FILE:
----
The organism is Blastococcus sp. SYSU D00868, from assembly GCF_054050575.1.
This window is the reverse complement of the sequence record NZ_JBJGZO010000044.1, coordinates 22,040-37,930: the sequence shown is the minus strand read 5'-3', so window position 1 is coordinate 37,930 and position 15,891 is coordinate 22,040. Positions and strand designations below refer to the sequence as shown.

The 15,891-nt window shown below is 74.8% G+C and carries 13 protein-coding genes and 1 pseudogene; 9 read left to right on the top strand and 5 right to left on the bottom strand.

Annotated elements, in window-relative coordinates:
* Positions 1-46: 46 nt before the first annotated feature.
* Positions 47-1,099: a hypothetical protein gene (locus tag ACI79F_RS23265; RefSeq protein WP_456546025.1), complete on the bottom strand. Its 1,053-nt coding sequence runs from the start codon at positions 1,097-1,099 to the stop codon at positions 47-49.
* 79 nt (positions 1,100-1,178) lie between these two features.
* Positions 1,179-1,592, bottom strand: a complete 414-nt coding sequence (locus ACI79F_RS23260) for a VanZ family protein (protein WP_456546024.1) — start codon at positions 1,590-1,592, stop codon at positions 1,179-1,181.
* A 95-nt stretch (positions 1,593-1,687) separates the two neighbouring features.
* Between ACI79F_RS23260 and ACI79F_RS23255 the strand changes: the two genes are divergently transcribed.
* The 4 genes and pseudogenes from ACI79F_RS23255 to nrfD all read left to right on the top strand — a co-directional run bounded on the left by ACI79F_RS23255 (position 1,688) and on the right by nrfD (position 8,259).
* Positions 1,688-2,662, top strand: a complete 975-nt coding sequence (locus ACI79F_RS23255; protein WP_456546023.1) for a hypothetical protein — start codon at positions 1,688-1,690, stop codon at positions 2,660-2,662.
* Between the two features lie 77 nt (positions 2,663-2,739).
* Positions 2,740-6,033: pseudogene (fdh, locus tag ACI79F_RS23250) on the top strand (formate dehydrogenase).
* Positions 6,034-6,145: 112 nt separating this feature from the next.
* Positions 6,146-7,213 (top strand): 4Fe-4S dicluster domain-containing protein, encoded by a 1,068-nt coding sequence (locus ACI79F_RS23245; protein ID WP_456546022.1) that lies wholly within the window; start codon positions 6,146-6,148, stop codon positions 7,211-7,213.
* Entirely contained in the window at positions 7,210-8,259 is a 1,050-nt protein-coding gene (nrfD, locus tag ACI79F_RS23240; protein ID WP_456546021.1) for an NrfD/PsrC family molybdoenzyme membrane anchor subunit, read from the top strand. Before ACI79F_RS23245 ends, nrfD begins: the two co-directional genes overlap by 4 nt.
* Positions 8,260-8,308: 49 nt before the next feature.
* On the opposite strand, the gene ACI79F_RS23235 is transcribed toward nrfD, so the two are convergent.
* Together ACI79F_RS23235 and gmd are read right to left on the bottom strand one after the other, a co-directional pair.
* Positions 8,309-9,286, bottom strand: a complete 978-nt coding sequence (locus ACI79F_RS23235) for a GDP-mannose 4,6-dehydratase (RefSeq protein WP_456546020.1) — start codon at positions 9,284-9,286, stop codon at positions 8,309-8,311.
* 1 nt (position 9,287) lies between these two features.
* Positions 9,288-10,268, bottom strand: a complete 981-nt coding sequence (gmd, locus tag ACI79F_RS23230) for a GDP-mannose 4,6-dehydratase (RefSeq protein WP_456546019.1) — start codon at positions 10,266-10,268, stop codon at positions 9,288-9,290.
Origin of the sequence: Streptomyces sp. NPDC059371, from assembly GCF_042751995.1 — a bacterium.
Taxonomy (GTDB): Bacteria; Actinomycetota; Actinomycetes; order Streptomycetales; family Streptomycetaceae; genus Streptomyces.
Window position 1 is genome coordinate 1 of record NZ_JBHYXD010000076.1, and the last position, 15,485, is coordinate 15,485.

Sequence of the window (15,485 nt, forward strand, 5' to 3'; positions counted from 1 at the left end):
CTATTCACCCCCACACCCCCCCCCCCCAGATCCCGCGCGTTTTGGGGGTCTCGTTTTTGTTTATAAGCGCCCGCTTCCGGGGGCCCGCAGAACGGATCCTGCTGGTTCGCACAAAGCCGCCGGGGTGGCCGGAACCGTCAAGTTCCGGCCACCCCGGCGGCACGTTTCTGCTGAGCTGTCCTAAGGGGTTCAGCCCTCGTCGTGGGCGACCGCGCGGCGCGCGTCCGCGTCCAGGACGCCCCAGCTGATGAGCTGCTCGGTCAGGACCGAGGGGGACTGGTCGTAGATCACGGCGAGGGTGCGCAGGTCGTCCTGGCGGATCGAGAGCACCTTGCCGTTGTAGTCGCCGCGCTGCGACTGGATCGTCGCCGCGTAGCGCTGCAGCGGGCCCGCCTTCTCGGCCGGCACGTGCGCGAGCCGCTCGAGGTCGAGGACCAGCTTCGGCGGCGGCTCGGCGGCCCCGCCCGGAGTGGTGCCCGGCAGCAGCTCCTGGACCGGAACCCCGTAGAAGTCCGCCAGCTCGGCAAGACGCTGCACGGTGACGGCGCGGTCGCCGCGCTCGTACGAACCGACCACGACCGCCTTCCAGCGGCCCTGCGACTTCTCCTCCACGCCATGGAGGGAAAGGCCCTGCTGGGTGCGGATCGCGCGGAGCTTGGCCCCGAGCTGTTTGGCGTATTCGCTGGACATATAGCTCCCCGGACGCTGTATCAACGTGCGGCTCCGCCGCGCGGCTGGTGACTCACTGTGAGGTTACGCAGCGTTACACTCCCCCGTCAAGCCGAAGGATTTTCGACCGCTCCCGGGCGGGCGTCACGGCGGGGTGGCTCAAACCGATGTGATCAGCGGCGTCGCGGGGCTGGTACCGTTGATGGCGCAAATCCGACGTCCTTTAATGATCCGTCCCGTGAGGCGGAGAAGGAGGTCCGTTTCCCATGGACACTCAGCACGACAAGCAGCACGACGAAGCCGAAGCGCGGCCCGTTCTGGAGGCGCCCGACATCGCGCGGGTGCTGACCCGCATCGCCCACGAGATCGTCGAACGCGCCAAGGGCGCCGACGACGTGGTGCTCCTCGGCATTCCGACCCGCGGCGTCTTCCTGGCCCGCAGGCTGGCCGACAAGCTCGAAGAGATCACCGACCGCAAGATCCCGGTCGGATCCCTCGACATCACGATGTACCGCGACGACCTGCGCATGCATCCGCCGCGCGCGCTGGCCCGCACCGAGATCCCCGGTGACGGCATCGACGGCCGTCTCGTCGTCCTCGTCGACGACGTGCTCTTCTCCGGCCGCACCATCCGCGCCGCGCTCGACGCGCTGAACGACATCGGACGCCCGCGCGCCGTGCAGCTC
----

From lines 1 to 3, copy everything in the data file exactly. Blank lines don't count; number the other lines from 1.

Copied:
The organism is Blastococcus sp. SYSU D00868, from assembly GCF_054050575.1.
This window is the reverse complement of the sequence record NZ_JBJGZO010000044.1, coordinates 22,040-37,930: the sequence shown is the minus strand read 5'-3', so window position 1 is coordinate 37,930 and position 15,891 is coordinate 22,040. Positions and strand designations below refer to the sequence as shown.

The 15,891-nt window shown below is 74.8% G+C and carries 13 protein-coding genes and 1 pseudogene; 9 read left to right on the top strand and 5 right to left on the bottom strand.